Richard Shusterman

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Richard Shusterman.

Richard Shusterman is an American pragmatist philosopher. Known for his contributions to philosophical aesthetics and the emerging field of somaesthetics, currently he is the Dorothy F. Schmidt Eminent Scholar in the Humanities and Professor of Philosophy at Florida Atlantic University.

Biography and Career[edit]

Richard Shusterman was born on December 3, 1949, to a Jewish family living in Philadelphia, USA. At the age 16 he left his home and went to Israel, where he continued his education, studying English and philosophy at the Hebrew University of Jerusalem. There he received a B.A. degree in English and Philosophy, and later an M.A. degree in philosophy (both degrees awarded magna cum laude). He also served in the Israeli Military Intelligence (1973–1976), achieving the rank of First Lieutenant. After teaching at different Israeli academic institutions, and receiving tenure at Ben-Gurion University of the Negev with an episode as a visiting fellow at St. John’s College, Oxford University during academic year 1984/85, Shusterman became an Associate Professor of Philosophy at Temple University, Philadelphia, USA in 1986. He was granted tenure in 1988 and promoted to full professor in 1991. He then served as chair of the philosophy department between the years of 1998–2004. In 2004 Richard Shusterman left Temple University to become the Dorothy F. Schmidt Eminent Scholar in the Humanities at Florida Atlantic University, Boca Raton, where he also holds the rank of Professor in the departments of Philosophy and English. Richard Shusterman has been married twice. From his first marriage in Israel, he has two sons and a daughter. He has one daughter from his second marriage.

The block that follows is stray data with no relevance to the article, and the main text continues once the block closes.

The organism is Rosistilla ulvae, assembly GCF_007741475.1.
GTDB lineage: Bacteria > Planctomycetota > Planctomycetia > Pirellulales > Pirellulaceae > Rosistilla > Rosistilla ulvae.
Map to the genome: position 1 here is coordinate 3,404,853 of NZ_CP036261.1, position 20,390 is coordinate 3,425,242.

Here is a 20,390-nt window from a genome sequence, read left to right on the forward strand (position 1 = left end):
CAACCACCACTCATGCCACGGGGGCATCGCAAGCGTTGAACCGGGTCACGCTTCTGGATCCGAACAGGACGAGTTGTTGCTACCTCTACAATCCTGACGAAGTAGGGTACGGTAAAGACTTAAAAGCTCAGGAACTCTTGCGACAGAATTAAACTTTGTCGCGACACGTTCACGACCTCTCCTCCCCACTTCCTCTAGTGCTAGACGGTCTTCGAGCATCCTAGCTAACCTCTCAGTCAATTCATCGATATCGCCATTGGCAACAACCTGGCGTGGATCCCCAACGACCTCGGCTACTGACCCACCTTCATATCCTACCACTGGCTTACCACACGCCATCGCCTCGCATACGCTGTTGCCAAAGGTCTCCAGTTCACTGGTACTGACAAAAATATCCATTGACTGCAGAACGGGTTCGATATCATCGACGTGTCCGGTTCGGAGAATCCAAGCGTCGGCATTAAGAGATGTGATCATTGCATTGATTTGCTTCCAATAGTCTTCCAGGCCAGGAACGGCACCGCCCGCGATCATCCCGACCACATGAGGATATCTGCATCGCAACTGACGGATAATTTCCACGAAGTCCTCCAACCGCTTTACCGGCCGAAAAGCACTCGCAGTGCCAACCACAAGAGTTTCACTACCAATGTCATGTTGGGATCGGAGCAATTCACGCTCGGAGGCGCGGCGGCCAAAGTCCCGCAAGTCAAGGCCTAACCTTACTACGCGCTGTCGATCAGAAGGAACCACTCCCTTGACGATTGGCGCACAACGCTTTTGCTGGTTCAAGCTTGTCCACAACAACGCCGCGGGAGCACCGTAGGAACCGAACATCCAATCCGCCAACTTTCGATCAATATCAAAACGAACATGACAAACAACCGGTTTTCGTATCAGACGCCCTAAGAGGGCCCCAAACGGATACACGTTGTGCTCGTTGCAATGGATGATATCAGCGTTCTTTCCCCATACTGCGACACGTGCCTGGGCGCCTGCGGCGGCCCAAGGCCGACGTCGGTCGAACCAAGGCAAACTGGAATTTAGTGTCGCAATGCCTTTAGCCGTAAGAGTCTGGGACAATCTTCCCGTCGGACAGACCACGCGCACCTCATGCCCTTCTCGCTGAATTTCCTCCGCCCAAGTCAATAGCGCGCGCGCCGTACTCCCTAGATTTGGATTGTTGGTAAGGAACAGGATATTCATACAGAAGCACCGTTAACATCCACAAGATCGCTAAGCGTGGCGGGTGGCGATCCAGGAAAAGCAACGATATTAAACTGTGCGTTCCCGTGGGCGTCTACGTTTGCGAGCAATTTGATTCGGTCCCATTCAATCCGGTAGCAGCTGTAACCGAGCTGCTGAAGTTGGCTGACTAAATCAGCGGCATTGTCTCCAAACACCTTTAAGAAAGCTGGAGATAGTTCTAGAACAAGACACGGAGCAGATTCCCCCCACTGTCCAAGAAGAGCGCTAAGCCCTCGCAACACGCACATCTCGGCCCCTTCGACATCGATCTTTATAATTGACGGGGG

During his years at the University of Jerusalem, Shusterman focused on analytic philosophy. The interest carried over with his doctoral dissertation at Oxford University; The Object of Literary Criticism which he wrote at St. John’s College under the supervision of J. O. Urmson and defended in 1979. It was published under the original title in 1984. 1988 saw the publication of Shusterman’s second book, T. S. Eliot and the Philosophy of Criticism, and with it came a turn in his philosophical focus as well. Influenced by the work that produced the book and personal experiences, Shusterman’s attention moved from analytic philosophy to pragmatism. He also began work to develop his own theory of pragmatist aesthetics; based on John Dewey’s aesthetics but augmented by the argumentative methods and tools of analytic philosophy. His third book published, Pragmatist Aesthetics in 1992, brought a big breakthrough in Shusterman’s academic career. The book’s original approach to the problems of definition of art, organic wholes, interpretation, popular art, and the ethics of taste brought him international fame as the book was translated into 14 languages and several editions were published. Shusterman’s position was further strengthened by three subsequent publications: Practicing Philosophy in 1997, Performing Live in 2000, and Surface and Depth in 2002; in which he continued the pragmatist tradition, raising significant interest, provoking numerous critiques and stimulating debates not only among professional philosophers, but in the areas of literary and cultural studies as well. In Practicing Philosophy, Shusterman introduces his concept of ‘somaesthetics’, which he elaborates in greater detail in Performing Live. Somaesthetics is the focus of Shusterman’s two subsequent books, Body Consciousness: A Philosophy of Mindfulness and Somaesthetics (2008) and Thinking through the Body: Essays in Somaesthetics (2012). The first of these books, translated into seven languages, helped establish somaesthetics as an international, interdisciplinary project involving scholars from fields beyond philosophy, while the second book consolidated this movement toward the interdisciplinary approach by applying somaesthetics to various arts, and cultural practices.